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Oil/Gas/Land is leased and wells all around...


Mr. Scott my question/concern is.. my mom and my aunt have land in and around Eldorado OK where there have been wells for years. In recent years they have put several more around their property but not directly on their land. I don't exactly understand why the leasing company who races to lease the land from competitors but you don't hear from them again until the lease expires. I am confident there is oil there its just the fact of getting the process started. So all of that to say this.. Is there any thing that they as landowners can do to expedite the process? Or is it a possibility that nothing will ever happen with the lease or potential drilling on their land.

In most cases it's better to let the companies contact you rather than you contacting them. If you contact them I believe your negotiating power may be diminished somewhat. As long as you realize that however, then of course it's "acceptable" to contact potential lessees on your own. I'd just be a bit more "on guard" when negotiating the terms.

Once your minerals are leased, it's not unusual to not hear from the company again unless a producing well is drilled, at which point you'll received a division order and eventually royalty checks from the company. The lease simply gives them the "right, but not the obligation" to drill a well. There is really no reason for them to contact you after leasing unless they  want to lease you again as the primary term of the current lease is expiring.

If you would like to contact some potential lessees on your own your best bet would be to check the County Clerk's records to see which companies may be leasing in your area. No point in contacting companies that are not already in the general area in my opinion.

Hope this helps you out.
Frederick M. "Mick" Scott CMM RPL
The Mineral Hub  


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Frederick M. Scott


Oil and gas leasing, lease negotiations, how to best deal with the oil and gas companies or their representatives, buying/selling mineral rights, forced-pooling, correlative rights, deeds and conveyances, and "post-production" costs. I am most experienced with Oklahoma properties and laws, but am able to answer questions concerning other oil and gas producing states in many cases.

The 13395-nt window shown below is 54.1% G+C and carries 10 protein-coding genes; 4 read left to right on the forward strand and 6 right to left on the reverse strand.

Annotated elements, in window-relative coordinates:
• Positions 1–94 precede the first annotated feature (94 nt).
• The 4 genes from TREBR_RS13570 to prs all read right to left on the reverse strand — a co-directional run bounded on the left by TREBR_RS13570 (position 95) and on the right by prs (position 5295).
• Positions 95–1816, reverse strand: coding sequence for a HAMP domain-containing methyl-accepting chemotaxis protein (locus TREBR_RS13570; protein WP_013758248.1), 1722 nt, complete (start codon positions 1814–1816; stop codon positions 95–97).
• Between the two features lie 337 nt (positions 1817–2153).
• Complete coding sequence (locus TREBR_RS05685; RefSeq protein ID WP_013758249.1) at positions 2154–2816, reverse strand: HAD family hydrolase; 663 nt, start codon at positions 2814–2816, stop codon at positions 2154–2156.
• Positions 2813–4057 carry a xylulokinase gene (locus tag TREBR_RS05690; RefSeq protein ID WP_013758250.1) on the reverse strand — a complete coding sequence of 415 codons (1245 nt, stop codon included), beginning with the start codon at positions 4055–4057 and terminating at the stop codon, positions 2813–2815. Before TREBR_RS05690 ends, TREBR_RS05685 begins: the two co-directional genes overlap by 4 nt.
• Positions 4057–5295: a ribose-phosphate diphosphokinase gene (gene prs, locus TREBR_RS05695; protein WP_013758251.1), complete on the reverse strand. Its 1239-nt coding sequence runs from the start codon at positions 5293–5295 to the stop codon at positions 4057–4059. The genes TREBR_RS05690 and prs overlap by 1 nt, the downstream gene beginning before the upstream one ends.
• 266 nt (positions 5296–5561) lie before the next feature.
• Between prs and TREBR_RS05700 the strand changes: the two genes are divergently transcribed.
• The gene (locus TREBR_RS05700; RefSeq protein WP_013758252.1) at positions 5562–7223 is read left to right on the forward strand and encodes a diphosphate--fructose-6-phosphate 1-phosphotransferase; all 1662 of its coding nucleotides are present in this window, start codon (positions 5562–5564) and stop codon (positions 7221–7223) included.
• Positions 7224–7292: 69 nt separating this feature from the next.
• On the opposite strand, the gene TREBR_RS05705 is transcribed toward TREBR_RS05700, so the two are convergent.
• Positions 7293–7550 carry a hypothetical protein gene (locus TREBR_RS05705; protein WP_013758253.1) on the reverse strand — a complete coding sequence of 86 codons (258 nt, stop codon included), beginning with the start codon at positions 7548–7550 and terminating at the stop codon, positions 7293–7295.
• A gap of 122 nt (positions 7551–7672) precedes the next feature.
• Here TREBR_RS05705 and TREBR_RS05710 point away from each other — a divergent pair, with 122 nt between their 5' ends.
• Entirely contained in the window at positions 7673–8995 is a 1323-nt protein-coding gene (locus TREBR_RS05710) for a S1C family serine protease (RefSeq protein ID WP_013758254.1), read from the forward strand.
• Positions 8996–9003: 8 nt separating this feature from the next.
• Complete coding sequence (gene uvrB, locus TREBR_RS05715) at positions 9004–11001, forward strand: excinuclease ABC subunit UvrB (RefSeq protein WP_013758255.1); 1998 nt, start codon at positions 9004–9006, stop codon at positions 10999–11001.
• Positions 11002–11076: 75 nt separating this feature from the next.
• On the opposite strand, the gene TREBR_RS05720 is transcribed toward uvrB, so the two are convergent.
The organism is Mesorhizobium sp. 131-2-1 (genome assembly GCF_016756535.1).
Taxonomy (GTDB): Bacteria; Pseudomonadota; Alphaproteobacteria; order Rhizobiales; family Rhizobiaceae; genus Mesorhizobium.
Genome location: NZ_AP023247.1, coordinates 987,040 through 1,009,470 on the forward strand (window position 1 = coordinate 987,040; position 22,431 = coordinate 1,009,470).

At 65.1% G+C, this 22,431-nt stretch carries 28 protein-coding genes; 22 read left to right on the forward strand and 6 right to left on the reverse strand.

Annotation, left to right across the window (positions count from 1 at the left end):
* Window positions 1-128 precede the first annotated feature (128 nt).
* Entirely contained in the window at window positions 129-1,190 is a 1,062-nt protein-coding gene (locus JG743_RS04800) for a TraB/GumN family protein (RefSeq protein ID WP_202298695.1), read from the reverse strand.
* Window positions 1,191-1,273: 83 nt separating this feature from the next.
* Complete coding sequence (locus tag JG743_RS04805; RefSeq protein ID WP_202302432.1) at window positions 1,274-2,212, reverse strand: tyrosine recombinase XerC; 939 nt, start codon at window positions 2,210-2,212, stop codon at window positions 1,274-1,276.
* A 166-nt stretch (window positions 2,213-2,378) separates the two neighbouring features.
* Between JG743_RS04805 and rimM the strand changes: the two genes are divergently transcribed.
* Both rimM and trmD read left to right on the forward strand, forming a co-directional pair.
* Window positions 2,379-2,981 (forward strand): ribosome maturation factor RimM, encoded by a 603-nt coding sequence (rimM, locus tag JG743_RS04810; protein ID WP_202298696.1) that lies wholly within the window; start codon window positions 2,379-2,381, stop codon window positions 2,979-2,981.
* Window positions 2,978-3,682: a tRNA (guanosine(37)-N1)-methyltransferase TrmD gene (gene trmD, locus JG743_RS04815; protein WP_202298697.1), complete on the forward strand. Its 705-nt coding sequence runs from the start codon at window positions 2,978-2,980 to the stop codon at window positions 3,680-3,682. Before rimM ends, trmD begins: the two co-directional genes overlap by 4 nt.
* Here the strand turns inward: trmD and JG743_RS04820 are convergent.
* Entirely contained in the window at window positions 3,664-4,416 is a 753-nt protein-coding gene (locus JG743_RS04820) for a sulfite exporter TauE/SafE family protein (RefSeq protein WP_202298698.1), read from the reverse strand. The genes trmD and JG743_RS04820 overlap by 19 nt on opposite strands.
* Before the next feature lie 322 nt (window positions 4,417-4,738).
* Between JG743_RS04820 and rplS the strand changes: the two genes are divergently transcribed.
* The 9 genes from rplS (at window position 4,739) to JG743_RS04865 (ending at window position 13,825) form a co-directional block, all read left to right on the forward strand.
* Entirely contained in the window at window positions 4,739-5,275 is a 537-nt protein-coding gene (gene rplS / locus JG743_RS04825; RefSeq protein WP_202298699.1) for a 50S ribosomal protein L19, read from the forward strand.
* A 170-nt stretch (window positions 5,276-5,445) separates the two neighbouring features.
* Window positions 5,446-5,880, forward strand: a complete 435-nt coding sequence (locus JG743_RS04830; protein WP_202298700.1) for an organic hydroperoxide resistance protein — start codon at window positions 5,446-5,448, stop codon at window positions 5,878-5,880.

I am a Certified Professional Mineral Manager (CMM) certified by the National Association of Royalty Owners (NARO) in Tulsa, OK. I am also a Registered Professional Landman (RPL) with the American Association of Professional Landmen (AAPL). I have managed my family's oil and gas properties in Oklahoma for over 10 years and have dealt with many landmen, title analysts, attorneys and other oil and gas professionals in the process. I have written several articles which have appeared in various oil and gas industry magazines and newsletters. I have negotiated and drafted leases, prepared deeds, affidavits, and other legal instruments relating to my own minerals, as well as performed title, legal research, and curative work for same. I have acquired a good deal of knowledge on the subjects of oil and gas law, mineral appraisal, and landwork over the past ten years, and also worked as a professional landman and lease buyer for a time. I've seen the business from "both sides" and therefore feel confident I can help out most of the folks who ask questions in this forum.

National Association of Royalty Owners (NARO); American Association of Professional Landmen (AAPL)

National Association of Royalty Owners "Action Report" (ROAR); NADOA Magazine, The Mineral Hub, Landman Magazine, and several royalty owner association group's newsletters.

Certified Mineral Manager (CMM), Registered Professional Landman (RPL)

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